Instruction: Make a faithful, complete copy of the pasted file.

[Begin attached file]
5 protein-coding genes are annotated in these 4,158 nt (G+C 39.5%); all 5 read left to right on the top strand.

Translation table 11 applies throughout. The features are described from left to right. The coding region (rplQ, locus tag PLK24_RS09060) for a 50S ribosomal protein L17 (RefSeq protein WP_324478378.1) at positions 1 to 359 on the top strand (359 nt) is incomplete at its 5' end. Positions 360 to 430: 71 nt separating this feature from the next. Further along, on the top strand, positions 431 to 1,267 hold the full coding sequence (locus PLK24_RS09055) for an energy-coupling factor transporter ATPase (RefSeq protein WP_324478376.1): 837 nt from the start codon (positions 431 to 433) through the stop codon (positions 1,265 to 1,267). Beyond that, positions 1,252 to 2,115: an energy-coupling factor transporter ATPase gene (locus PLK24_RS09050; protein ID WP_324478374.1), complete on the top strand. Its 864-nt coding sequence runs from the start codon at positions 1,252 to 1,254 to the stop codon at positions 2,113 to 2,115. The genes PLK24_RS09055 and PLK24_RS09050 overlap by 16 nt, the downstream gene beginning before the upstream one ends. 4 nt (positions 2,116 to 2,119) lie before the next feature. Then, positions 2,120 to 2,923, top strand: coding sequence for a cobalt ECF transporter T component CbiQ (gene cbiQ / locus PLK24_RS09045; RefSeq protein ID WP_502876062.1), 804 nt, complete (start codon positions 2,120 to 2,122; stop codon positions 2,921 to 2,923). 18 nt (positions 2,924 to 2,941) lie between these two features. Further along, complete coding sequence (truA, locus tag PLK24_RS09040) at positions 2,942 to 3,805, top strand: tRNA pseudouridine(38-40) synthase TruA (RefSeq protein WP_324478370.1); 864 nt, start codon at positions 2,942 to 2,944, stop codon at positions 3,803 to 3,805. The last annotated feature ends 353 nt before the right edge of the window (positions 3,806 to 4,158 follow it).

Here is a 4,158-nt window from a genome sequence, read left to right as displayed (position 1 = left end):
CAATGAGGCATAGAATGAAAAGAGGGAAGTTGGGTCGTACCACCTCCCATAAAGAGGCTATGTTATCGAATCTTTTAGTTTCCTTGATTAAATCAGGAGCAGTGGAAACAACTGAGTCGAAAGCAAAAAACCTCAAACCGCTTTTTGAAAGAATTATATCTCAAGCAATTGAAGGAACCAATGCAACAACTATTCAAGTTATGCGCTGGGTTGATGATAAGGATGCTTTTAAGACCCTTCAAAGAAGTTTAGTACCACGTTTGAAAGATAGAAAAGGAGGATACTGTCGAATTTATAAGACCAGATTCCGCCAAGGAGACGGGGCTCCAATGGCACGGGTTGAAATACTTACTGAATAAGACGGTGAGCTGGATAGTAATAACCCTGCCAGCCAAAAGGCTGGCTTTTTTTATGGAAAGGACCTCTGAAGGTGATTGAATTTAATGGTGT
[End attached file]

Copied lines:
5 protein-coding genes are annotated in these 4,158 nt (G+C 39.5%); all 5 read left to right on the top strand.

Translation table 11 applies throughout. The features are described from left to right. The coding region (rplQ, locus tag PLK24_RS09060) for a 50S ribosomal protein L17 (RefSeq protein WP_324478378.1) at positions 1 to 359 on the top strand (359 nt) is incomplete at its 5' end. Positions 360 to 430: 71 nt separating this feature from the next. Further along, on the top strand, positions 431 to 1,267 hold the full coding sequence (locus PLK24_RS09055) for an energy-coupling factor transporter ATPase (RefSeq protein WP_324478376.1): 837 nt from the start codon (positions 431 to 433) through the stop codon (positions 1,265 to 1,267). Beyond that, positions 1,252 to 2,115: an energy-coupling factor transporter ATPase gene (locus PLK24_RS09050; protein ID WP_324478374.1), complete on the top strand. Its 864-nt coding sequence runs from the start codon at positions 1,252 to 1,254 to the stop codon at positions 2,113 to 2,115. The genes PLK24_RS09055 and PLK24_RS09050 overlap by 16 nt, the downstream gene beginning before the upstream one ends. 4 nt (positions 2,116 to 2,119) lie before the next feature. Then, positions 2,120 to 2,923, top strand: coding sequence for a cobalt ECF transporter T component CbiQ (gene cbiQ / locus PLK24_RS09045; RefSeq protein ID WP_502876062.1), 804 nt, complete (start codon positions 2,120 to 2,122; stop codon positions 2,921 to 2,923). 18 nt (positions 2,924 to 2,941) lie between these two features. Further along, complete coding sequence (truA, locus tag PLK24_RS09040) at positions 2,942 to 3,805, top strand: tRNA pseudouridine(38-40) synthase TruA (RefSeq protein WP_324478370.1); 864 nt, start codon at positions 2,942 to 2,944, stop codon at positions 3,803 to 3,805. The last annotated feature ends 353 nt before the right edge of the window (positions 3,806 to 4,158 follow it).

Here is a 4,158-nt window from a genome sequence, read left to right as displayed (position 1 = left end):
CAATGAGGCATAGAATGAAAAGAGGGAAGTTGGGTCGTACCACCTCCCATAAAGAGGCTATGTTATCGAATCTTTTAGTTTCCTTGATTAAATCAGGAGCAGTGGAAACAACTGAGTCGAAAGCAAAAAACCTCAAACCGCTTTTTGAAAGAATTATATCTCAAGCAATTGAAGGAACCAATGCAACAACTATTCAAGTTATGCGCTGGGTTGATGATAAGGATGCTTTTAAGACCCTTCAAAGAAGTTTAGTACCACGTTTGAAAGATAGAAAAGGAGGATACTGTCGAATTTATAAGACCAGATTCCGCCAAGGAGACGGGGCTCCAATGGCACGGGTTGAAATACTTACTGAATAAGACGGTGAGCTGGATAGTAATAACCCTGCCAGCCAAAAGGCTGGCTTTTTTTATGGAAAGGACCTCTGAAGGTGATTGAATTTAATGGTGT